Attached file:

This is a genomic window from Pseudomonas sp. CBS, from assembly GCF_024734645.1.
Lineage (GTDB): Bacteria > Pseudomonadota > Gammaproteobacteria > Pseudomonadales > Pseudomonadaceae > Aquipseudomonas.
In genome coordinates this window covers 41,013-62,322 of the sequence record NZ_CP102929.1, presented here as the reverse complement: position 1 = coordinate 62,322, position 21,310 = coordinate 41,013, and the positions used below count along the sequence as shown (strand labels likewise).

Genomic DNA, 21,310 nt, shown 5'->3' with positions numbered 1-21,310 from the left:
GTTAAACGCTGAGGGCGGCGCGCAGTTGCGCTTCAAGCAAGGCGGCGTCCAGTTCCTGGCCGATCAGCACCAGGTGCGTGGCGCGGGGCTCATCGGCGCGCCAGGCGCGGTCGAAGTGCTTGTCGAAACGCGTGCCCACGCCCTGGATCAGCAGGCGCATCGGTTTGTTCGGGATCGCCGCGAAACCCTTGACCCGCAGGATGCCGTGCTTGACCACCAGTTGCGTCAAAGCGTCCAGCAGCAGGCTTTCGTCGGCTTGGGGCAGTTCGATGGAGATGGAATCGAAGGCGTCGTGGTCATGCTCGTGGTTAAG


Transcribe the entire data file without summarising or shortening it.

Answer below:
This is a genomic window from Pseudomonas sp. CBS, from assembly GCF_024734645.1.
Lineage (GTDB): Bacteria > Pseudomonadota > Gammaproteobacteria > Pseudomonadales > Pseudomonadaceae > Aquipseudomonas.
In genome coordinates this window covers 41,013-62,322 of the sequence record NZ_CP102929.1, presented here as the reverse complement: position 1 = coordinate 62,322, position 21,310 = coordinate 41,013, and the positions used below count along the sequence as shown (strand labels likewise).

Genomic DNA, 21,310 nt, shown 5'->3' with positions numbered 1-21,310 from the left:
GTTAAACGCTGAGGGCGGCGCGCAGTTGCGCTTCAAGCAAGGCGGCGTCCAGTTCCTGGCCGATCAGCACCAGGTGCGTGGCGCGGGGCTCATCGGCGCGCCAGGCGCGGTCGAAGTGCTTGTCGAAACGCGTGCCCACGCCCTGGATCAGCAGGCGCATCGGTTTGTTCGGGATCGCCGCGAAACCCTTGACCCGCAGGATGCCGTGCTTGACCACCAGTTGCGTCAAAGCGTCCAGCAGCAGGCTTTCGTCGGCTTGGGGCAGTTCGATGGAGATGGAATCGAAGGCGTCGTGGTCATGCTCGTGGTTAAG